Paper Money

Peru 200-sol note completes series started in 2021

A new 200-sol bank note issued in December by the Central Reserve Bank of Peru features painter and engraver Tilsa Tsuchiya Castillo.

Images courtesy of Central Reserve Bank of Peru.

The Central Reserve Bank of Peru issued a 200-sol bank note Dec. 15, completing a series started in 2021. The new issue will co-circulate with its completely different predecessor from 2012. Besides a new design, the new note is purple, green, white, and red, whereas the old one is predominantly gray with red and yellow. (Both versions are currently convertible to $54.22 U.S.)

De La Rue won the contest for the design of the note in a competition organized by the central bank, in which, the bank says, the main bank note printers in the world participated.

Notes in the new series pay tribute to Peruvian notables in the sciences and humanities and to the country’s diverse flora and fauna.

Painter and engraver Tilsa Tsuchiya Castillo (1932-1984) is on the face of the 200-sol note. Biographies in Britannica and encyclopedia.com describe her as a woman of Japanese-Peruvian descent, who used the Peruvian part of her heritage, especially the Chavín, Nazca, and Inca cultures, to create her own folklore, notably of “birdwomen.”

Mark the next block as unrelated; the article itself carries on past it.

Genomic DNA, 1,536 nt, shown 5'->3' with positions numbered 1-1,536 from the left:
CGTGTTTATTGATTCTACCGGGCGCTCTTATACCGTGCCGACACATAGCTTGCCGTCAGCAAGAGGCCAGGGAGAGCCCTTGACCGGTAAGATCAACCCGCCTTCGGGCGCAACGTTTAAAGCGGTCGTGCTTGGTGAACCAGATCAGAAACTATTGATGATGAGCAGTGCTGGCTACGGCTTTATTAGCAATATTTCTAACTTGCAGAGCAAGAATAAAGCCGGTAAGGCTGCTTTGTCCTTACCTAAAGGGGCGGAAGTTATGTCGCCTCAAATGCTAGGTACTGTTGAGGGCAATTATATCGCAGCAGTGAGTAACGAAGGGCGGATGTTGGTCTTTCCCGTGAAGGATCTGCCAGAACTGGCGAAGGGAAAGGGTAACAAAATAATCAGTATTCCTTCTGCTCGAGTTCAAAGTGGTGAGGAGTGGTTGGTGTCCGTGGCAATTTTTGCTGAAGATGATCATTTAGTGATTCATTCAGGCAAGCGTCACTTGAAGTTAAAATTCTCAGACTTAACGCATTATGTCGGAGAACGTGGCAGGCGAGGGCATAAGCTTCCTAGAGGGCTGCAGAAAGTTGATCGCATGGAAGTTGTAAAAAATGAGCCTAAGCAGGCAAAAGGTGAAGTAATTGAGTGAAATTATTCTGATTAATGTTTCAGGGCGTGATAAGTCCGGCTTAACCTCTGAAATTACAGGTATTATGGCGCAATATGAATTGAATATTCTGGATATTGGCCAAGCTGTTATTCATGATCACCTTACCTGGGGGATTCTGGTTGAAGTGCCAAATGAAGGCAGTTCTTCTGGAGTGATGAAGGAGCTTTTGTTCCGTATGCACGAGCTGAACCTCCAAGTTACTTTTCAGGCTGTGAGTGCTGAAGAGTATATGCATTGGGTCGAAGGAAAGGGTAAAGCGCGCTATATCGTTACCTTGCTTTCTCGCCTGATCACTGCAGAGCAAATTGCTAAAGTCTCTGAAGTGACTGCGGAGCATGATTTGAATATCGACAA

She studied at the National School of the Fine Arts in Lima, and at the workshops of several notable artists. She further studied painting and engraving at the École des Beaux Arts in Paris from 1960 to 1964. The diversity of her artistic training exposed her to assorted styles including muralism, indigenism, abstract expressionism, and surrealism. She represented Peru at the XV Bienal de São Paulo (1979). Her work was exhibited throughout Europe, Latin America, and the United States. She died in Lima.

The back is designed in the currently popular vertical format. It shows renditions of the cock-of-the-rock, Peru’s national bird, and in the upper left part is the Flor Bella Abanquina (Dalechampia Aristolochiifolia, or Purple Wings), a flower representing the province of Abancay and native to its seasonal forests.

The security thread has a moving denomination 200. When the bill is turned, it shows an Andean cross that expands and contracts. The thread contains infrared elements, so it is machine detectable. The note includes a panoply of De La Rue’s oft-promoted security features, some visible only under ultraviolet light.

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